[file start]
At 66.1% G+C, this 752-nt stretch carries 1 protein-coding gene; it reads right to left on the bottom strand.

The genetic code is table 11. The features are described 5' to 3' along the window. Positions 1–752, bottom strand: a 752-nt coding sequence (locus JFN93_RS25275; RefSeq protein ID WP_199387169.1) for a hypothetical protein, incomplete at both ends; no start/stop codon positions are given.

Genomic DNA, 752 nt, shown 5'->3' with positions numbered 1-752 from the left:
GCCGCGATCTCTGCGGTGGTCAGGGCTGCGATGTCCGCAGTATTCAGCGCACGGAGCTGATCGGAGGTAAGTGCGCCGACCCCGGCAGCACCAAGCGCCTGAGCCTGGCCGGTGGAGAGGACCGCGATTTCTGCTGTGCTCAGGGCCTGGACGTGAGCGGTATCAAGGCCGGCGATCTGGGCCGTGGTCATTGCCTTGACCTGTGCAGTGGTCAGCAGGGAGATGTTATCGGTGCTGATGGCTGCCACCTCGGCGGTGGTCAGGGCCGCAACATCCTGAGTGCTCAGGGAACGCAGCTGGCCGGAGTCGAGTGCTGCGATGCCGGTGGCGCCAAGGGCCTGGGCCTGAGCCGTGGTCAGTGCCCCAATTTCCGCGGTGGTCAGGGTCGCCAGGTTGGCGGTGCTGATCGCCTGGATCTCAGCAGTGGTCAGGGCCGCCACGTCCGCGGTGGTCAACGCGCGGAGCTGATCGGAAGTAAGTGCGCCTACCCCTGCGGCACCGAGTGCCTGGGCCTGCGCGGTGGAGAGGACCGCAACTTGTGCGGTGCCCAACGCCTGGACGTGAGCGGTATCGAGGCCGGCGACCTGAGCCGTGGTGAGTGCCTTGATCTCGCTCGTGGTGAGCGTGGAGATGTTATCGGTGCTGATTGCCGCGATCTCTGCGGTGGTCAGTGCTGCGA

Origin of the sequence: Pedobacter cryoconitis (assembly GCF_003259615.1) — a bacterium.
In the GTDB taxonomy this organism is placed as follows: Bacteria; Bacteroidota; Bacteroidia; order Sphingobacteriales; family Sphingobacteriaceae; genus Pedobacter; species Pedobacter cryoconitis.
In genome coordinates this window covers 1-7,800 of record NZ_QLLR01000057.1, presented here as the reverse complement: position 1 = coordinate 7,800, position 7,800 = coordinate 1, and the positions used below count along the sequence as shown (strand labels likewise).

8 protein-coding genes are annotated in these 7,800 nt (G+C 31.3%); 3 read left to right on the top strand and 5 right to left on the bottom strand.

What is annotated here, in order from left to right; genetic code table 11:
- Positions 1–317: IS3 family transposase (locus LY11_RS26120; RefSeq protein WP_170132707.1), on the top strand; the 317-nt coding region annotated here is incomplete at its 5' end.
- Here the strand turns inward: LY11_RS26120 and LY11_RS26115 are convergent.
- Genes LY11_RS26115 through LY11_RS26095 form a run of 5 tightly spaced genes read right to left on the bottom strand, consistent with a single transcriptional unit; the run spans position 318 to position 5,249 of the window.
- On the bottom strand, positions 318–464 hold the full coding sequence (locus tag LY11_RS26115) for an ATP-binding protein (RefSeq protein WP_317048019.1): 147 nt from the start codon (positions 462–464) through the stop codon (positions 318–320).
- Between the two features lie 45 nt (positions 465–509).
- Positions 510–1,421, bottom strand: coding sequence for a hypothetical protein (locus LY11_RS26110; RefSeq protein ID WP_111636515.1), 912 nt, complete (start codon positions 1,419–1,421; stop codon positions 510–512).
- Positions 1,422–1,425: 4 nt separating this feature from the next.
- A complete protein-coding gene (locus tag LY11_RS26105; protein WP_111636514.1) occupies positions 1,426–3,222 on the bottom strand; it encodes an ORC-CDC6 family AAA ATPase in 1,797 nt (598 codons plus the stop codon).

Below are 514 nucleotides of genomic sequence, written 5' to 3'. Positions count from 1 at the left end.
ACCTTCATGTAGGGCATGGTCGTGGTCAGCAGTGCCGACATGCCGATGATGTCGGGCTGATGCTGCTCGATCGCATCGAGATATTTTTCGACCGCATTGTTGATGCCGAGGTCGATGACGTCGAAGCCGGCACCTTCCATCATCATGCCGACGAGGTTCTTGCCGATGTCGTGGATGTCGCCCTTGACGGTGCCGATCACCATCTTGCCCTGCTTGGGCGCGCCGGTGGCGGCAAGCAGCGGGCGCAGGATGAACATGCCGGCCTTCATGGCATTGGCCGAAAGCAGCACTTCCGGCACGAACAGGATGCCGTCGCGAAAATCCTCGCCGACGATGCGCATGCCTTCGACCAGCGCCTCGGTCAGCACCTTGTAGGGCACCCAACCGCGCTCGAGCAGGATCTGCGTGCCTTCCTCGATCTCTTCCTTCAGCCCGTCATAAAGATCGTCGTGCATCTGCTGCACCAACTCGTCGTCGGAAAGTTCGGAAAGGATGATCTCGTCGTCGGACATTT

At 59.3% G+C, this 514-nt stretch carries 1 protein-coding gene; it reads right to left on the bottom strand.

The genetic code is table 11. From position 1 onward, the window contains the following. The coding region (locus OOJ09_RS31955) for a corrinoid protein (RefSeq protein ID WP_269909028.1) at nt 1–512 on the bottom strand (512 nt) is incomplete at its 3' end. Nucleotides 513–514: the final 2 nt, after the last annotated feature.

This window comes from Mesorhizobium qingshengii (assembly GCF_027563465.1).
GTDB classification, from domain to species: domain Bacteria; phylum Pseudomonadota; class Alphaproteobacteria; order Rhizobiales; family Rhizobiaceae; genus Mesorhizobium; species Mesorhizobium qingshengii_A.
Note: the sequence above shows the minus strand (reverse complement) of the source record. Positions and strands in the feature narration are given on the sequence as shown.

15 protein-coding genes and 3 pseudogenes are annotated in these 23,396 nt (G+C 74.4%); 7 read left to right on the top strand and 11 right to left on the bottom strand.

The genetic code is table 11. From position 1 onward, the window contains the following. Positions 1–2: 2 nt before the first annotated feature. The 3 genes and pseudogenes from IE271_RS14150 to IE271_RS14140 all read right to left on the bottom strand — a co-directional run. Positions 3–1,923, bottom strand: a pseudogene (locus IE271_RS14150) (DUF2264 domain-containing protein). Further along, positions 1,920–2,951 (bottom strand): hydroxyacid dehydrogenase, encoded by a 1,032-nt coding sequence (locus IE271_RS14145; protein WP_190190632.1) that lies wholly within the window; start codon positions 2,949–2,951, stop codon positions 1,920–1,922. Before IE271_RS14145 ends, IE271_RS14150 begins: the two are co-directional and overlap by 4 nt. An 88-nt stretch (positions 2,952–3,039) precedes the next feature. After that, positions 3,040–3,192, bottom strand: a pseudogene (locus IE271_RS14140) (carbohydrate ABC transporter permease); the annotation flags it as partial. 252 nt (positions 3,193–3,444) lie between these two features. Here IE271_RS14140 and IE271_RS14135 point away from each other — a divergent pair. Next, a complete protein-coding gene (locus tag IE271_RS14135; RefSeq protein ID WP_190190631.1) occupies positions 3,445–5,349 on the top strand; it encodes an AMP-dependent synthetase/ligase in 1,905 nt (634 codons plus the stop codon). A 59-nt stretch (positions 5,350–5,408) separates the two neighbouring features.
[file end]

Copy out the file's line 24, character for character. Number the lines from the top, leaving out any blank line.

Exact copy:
Note: the sequence above shows the minus strand (reverse complement) of the source record. Positions and strands in the feature narration are given on the sequence as shown.